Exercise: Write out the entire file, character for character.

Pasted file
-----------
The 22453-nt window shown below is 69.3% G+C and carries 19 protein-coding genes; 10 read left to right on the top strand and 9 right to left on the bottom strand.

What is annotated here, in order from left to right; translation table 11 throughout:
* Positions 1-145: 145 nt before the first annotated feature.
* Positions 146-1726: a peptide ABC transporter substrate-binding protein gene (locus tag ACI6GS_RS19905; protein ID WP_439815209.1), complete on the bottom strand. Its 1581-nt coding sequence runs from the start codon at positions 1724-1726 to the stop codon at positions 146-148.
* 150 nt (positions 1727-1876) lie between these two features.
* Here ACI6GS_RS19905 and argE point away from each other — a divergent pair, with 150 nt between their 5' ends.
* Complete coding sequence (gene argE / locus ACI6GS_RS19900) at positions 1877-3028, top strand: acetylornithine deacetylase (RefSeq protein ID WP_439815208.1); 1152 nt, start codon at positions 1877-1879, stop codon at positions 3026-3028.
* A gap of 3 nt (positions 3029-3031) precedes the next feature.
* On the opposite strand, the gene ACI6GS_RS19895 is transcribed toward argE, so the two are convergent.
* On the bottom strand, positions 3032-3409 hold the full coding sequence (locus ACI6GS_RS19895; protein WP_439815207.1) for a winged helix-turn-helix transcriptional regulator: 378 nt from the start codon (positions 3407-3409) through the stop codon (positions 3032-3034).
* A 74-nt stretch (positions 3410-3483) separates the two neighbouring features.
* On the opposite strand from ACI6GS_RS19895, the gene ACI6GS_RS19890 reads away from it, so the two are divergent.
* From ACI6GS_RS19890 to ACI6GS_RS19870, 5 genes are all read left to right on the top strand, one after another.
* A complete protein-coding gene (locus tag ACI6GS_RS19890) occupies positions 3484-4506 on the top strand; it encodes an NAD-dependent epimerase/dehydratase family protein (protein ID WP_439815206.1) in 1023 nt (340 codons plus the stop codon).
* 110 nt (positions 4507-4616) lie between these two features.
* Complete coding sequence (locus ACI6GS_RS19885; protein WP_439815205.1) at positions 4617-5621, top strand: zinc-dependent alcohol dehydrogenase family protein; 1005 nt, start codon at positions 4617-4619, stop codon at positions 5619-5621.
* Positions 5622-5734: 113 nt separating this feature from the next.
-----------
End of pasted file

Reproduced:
The 22453-nt window shown below is 69.3% G+C and carries 19 protein-coding genes; 10 read left to right on the top strand and 9 right to left on the bottom strand.

What is annotated here, in order from left to right; translation table 11 throughout:
* Positions 1-145: 145 nt before the first annotated feature.
* Positions 146-1726: a peptide ABC transporter substrate-binding protein gene (locus tag ACI6GS_RS19905; protein ID WP_439815209.1), complete on the bottom strand. Its 1581-nt coding sequence runs from the start codon at positions 1724-1726 to the stop codon at positions 146-148.
* 150 nt (positions 1727-1876) lie between these two features.
* Here ACI6GS_RS19905 and argE point away from each other — a divergent pair, with 150 nt between their 5' ends.
* Complete coding sequence (gene argE / locus ACI6GS_RS19900) at positions 1877-3028, top strand: acetylornithine deacetylase (RefSeq protein ID WP_439815208.1); 1152 nt, start codon at positions 1877-1879, stop codon at positions 3026-3028.
* A gap of 3 nt (positions 3029-3031) precedes the next feature.
* On the opposite strand, the gene ACI6GS_RS19895 is transcribed toward argE, so the two are convergent.
* On the bottom strand, positions 3032-3409 hold the full coding sequence (locus ACI6GS_RS19895; protein WP_439815207.1) for a winged helix-turn-helix transcriptional regulator: 378 nt from the start codon (positions 3407-3409) through the stop codon (positions 3032-3034).
* A 74-nt stretch (positions 3410-3483) separates the two neighbouring features.
* On the opposite strand from ACI6GS_RS19895, the gene ACI6GS_RS19890 reads away from it, so the two are divergent.
* From ACI6GS_RS19890 to ACI6GS_RS19870, 5 genes are all read left to right on the top strand, one after another.
* A complete protein-coding gene (locus tag ACI6GS_RS19890) occupies positions 3484-4506 on the top strand; it encodes an NAD-dependent epimerase/dehydratase family protein (protein ID WP_439815206.1) in 1023 nt (340 codons plus the stop codon).
* 110 nt (positions 4507-4616) lie between these two features.
* Complete coding sequence (locus ACI6GS_RS19885; protein WP_439815205.1) at positions 4617-5621, top strand: zinc-dependent alcohol dehydrogenase family protein; 1005 nt, start codon at positions 4617-4619, stop codon at positions 5619-5621.
* Positions 5622-5734: 113 nt separating this feature from the next.